- Panama ranchers practicing silvopasture are seeing financial gains through improved nutrition and increased stocking rates.
- Ranchers are able to seek funding to cover start-up costs by offering biodiversity services, carbon sequestration and climate change mitigation.
- Quality education is crucial for increased conversion from traditional land clearing practices to regenerative silvopasture.
Panama cattle ranchers like Odielca Solis are shifting from traditional land clearing practices to intensive silvopasture. Sustainable farming programs led by groups such as Yale’s Environmental Leadership Training Institute (ELTI) are enabling the change, whilst ranchers who have already converted their practices are opening their properties as model farms.
Solis has seen improvements in her stocking rate through the implementation of intensive stock rotation and the increase of woody plants in her farming system offering higher nutrition forage. However the initial conversion to a silvopasture ranching system can cost up to $2,000 per hectare, or about $800 an acre - a prohibitive investment for the average Panama farmer. To help cover these costs ranchers have formed local associations and sought funding through global programs targeting climate change mitigation, carbon sequestration and biodiversity services.
Ongoing conversion of land from traditional clearing practices to silvopasture hinges on financial and environmental incentives and increased educational opportunities. Silvopasture systems need more robust scaling strategies than those on offer by farmers such as Solis. In addition, greater access to quality sustainable farming education is required for exisiting and aspiring Panama ranchers.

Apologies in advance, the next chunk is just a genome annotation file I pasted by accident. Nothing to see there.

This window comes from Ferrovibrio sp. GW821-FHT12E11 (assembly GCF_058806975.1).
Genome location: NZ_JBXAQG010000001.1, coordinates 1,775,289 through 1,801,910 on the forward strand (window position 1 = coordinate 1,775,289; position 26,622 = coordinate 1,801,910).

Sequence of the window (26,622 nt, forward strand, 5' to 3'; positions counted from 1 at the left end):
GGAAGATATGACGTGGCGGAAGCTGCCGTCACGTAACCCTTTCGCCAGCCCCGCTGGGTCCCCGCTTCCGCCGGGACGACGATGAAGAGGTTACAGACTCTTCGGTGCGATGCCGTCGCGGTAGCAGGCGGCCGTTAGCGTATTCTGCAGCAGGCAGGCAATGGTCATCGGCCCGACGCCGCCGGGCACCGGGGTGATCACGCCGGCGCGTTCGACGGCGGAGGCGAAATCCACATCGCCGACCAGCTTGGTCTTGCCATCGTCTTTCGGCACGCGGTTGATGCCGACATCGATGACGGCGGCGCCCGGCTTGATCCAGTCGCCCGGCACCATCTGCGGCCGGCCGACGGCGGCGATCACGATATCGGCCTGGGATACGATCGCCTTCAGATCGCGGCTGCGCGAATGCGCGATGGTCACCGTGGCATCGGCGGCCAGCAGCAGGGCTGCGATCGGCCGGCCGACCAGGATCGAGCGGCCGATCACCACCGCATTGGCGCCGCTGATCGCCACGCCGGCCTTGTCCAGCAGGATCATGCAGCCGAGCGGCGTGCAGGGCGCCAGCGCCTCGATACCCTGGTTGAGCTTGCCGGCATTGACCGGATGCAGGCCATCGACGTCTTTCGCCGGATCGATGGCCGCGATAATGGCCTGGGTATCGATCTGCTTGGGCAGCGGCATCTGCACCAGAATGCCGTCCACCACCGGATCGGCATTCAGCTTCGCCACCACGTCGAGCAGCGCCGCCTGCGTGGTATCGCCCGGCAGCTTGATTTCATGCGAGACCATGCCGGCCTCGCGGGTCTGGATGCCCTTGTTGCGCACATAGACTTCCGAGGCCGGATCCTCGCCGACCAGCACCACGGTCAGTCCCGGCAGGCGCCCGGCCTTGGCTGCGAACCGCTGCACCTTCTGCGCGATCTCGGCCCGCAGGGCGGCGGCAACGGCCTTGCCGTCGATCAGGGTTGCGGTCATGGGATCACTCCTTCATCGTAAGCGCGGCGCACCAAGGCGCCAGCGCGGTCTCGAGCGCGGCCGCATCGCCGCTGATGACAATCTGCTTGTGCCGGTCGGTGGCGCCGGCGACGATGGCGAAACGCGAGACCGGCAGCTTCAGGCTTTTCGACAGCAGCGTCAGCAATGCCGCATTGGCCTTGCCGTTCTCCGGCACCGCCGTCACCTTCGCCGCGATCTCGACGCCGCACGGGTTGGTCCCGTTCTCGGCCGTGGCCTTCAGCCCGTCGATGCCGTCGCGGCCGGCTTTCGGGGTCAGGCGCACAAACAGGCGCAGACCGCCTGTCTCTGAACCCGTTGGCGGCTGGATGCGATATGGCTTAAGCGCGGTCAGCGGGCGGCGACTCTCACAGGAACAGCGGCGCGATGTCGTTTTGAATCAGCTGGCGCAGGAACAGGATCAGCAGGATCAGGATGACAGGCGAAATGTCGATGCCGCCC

Ranching in Panama dates back to the 1500s, when Spanish settlers decided that cattle were the agricultural commodity that grew best in the tropical climate. However, this tradition has severely deforested the tropical nation and depleted its soil resources too, twin problems that are worsening in tandem with the effects of climate change.
After taking a sustainable ranching course taught by a Yale University-affiliated program in Panama and visiting some model farms, Solís became convinced that she could increase the profits from her ranching operation without needing more land or chemical inputs. A type of agroforestry, silvopasture is also highly rated as method of sequestering carbon from the atmosphere.
Solís started to see dramatic improvements in her production: a hectare of land under silvopasture, about 2.5 acres, now yields roughly the same profit as 3 hectares of plain traditional grass pasture — a figure encompassing the economic promise of silvopastoral systems.
“There is a wide range of silvopastoral systems with a huge variation in efficiency,” Zoraida Calle, of the Center for Research on Sustainable Agricultural Production (CIPAV), tells Mongabay. She says a silvopasture system with sparse trees can be twice as profitable as a conventional ranch, while an intensive silvopasture system — complete with a high density of shrubs and shade trees — can be five times as profitable as a conventional ranch, or even more. “All of them are more profitable (and sustainable) than their conventional counterparts,” she says.
CIPAV’s Calle says Latin America will likely experience an expansion of silvopasture, but there are two main bottlenecks. First, there’s a need for incentives that compel farmers to adopt the practice. Second, the people who train farmers need better training themselves.
Without a robust scaling strategy, silvopasture systems might not take off, says Valentina Robiglio, a landscape ecologist with the Kenya-based World Agroforestry Centre, which supports implementation of agroforestry practices worldwide.